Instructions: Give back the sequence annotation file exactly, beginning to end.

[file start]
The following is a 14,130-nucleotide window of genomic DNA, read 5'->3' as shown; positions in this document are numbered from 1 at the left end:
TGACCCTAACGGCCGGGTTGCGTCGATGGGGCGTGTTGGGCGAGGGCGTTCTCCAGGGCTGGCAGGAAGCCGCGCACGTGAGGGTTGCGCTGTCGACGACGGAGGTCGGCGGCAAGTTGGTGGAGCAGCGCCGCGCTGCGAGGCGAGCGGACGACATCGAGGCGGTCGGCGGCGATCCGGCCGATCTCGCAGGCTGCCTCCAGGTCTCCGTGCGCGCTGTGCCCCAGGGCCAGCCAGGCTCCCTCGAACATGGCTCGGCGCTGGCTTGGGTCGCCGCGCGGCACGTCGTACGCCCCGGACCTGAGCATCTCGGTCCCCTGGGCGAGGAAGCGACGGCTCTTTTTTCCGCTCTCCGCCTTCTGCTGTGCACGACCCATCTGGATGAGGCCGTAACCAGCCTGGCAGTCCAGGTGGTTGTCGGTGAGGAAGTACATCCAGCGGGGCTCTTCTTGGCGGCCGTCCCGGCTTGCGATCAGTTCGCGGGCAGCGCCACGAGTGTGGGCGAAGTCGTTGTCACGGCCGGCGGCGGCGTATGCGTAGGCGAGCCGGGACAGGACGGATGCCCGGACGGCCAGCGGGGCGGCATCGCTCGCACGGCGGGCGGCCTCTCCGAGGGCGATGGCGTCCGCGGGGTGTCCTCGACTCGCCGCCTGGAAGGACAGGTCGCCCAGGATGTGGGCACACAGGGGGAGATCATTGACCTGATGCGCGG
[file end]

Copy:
The following is a 14,130-nucleotide window of genomic DNA, read 5'->3' as shown; positions in this document are numbered from 1 at the left end:
TGACCCTAACGGCCGGGTTGCGTCGATGGGGCGTGTTGGGCGAGGGCGTTCTCCAGGGCTGGCAGGAAGCCGCGCACGTGAGGGTTGCGCTGTCGACGACGGAGGTCGGCGGCAAGTTGGTGGAGCAGCGCCGCGCTGCGAGGCGAGCGGACGACATCGAGGCGGTCGGCGGCGATCCGGCCGATCTCGCAGGCTGCCTCCAGGTCTCCGTGCGCGCTGTGCCCCAGGGCCAGCCAGGCTCCCTCGAACATGGCTCGGCGCTGGCTTGGGTCGCCGCGCGGCACGTCGTACGCCCCGGACCTGAGCATCTCGGTCCCCTGGGCGAGGAAGCGACGGCTCTTTTTTCCGCTCTCCGCCTTCTGCTGTGCACGACCCATCTGGATGAGGCCGTAACCAGCCTGGCAGTCCAGGTGGTTGTCGGTGAGGAAGTACATCCAGCGGGGCTCTTCTTGGCGGCCGTCCCGGCTTGCGATCAGTTCGCGGGCAGCGCCACGAGTGTGGGCGAAGTCGTTGTCACGGCCGGCGGCGGCGTATGCGTAGGCGAGCCGGGACAGGACGGATGCCCGGACGGCCAGCGGGGCGGCATCGCTCGCACGGCGGGCGGCCTCTCCGAGGGCGATGGCGTCCGCGGGGTGTCCTCGACTCGCCGCCTGGAAGGACAGGTCGCCCAGGATGTGGGCACACAGGGGGAGATCATTGACCTGATGCGCGG